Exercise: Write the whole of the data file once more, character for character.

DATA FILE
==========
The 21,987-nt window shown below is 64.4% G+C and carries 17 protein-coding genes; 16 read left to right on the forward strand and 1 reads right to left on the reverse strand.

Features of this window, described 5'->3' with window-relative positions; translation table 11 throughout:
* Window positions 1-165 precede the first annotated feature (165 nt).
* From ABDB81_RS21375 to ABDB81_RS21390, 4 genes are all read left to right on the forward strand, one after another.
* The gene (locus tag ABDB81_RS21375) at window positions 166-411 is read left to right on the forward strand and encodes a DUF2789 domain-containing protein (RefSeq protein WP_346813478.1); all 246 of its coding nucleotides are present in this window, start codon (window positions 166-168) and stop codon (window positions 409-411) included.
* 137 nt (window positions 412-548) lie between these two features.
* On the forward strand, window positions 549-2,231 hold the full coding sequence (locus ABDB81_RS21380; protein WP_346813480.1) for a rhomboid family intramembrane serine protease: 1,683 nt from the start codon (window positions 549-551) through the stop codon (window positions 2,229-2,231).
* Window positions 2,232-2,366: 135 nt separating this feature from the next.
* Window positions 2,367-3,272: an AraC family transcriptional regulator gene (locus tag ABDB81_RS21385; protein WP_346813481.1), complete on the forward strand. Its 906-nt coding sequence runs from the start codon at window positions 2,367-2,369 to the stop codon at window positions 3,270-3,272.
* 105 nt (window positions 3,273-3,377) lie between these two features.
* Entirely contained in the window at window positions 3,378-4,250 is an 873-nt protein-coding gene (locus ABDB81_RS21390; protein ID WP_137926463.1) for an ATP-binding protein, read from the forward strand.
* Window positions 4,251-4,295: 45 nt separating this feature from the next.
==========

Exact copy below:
The 21,987-nt window shown below is 64.4% G+C and carries 17 protein-coding genes; 16 read left to right on the forward strand and 1 reads right to left on the reverse strand.

Features of this window, described 5'->3' with window-relative positions; translation table 11 throughout:
* Window positions 1-165 precede the first annotated feature (165 nt).
* From ABDB81_RS21375 to ABDB81_RS21390, 4 genes are all read left to right on the forward strand, one after another.
* The gene (locus tag ABDB81_RS21375) at window positions 166-411 is read left to right on the forward strand and encodes a DUF2789 domain-containing protein (RefSeq protein WP_346813478.1); all 246 of its coding nucleotides are present in this window, start codon (window positions 166-168) and stop codon (window positions 409-411) included.
* 137 nt (window positions 412-548) lie between these two features.
* On the forward strand, window positions 549-2,231 hold the full coding sequence (locus ABDB81_RS21380; protein WP_346813480.1) for a rhomboid family intramembrane serine protease: 1,683 nt from the start codon (window positions 549-551) through the stop codon (window positions 2,229-2,231).
* Window positions 2,232-2,366: 135 nt separating this feature from the next.
* Window positions 2,367-3,272: an AraC family transcriptional regulator gene (locus tag ABDB81_RS21385; protein WP_346813481.1), complete on the forward strand. Its 906-nt coding sequence runs from the start codon at window positions 2,367-2,369 to the stop codon at window positions 3,270-3,272.
* 105 nt (window positions 3,273-3,377) lie between these two features.
* Entirely contained in the window at window positions 3,378-4,250 is an 873-nt protein-coding gene (locus ABDB81_RS21390; protein ID WP_137926463.1) for an ATP-binding protein, read from the forward strand.
* Window positions 4,251-4,295: 45 nt separating this feature from the next.